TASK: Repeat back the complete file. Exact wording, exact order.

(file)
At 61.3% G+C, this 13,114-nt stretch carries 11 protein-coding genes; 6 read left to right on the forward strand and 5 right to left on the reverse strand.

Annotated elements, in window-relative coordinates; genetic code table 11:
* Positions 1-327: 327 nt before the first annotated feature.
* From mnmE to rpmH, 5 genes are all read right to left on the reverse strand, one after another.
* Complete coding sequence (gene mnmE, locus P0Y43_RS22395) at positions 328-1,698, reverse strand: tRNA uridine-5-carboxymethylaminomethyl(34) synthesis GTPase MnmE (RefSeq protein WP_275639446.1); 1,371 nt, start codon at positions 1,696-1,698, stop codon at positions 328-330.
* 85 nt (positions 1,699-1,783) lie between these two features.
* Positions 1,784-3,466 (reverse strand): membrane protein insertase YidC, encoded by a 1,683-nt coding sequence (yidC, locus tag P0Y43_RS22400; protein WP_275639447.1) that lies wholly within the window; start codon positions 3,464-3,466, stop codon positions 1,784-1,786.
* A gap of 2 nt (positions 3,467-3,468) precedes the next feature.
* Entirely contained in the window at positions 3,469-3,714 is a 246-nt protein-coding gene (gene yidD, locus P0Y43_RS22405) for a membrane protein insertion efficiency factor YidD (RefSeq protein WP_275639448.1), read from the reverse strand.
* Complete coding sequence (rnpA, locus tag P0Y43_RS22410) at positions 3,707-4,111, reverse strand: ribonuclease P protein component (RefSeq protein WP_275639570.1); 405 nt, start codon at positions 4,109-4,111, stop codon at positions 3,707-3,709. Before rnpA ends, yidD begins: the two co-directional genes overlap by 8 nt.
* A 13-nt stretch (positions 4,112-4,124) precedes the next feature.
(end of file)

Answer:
At 61.3% G+C, this 13,114-nt stretch carries 11 protein-coding genes; 6 read left to right on the forward strand and 5 right to left on the reverse strand.

Annotated elements, in window-relative coordinates; genetic code table 11:
* Positions 1-327: 327 nt before the first annotated feature.
* From mnmE to rpmH, 5 genes are all read right to left on the reverse strand, one after another.
* Complete coding sequence (gene mnmE, locus P0Y43_RS22395) at positions 328-1,698, reverse strand: tRNA uridine-5-carboxymethylaminomethyl(34) synthesis GTPase MnmE (RefSeq protein WP_275639446.1); 1,371 nt, start codon at positions 1,696-1,698, stop codon at positions 328-330.
* 85 nt (positions 1,699-1,783) lie between these two features.
* Positions 1,784-3,466 (reverse strand): membrane protein insertase YidC, encoded by a 1,683-nt coding sequence (yidC, locus tag P0Y43_RS22400; protein WP_275639447.1) that lies wholly within the window; start codon positions 3,464-3,466, stop codon positions 1,784-1,786.
* A gap of 2 nt (positions 3,467-3,468) precedes the next feature.
* Entirely contained in the window at positions 3,469-3,714 is a 246-nt protein-coding gene (gene yidD, locus P0Y43_RS22405) for a membrane protein insertion efficiency factor YidD (RefSeq protein WP_275639448.1), read from the reverse strand.
* Complete coding sequence (rnpA, locus tag P0Y43_RS22410) at positions 3,707-4,111, reverse strand: ribonuclease P protein component (RefSeq protein WP_275639570.1); 405 nt, start codon at positions 4,109-4,111, stop codon at positions 3,707-3,709. Before rnpA ends, yidD begins: the two co-directional genes overlap by 8 nt.
* A 13-nt stretch (positions 4,112-4,124) precedes the next feature.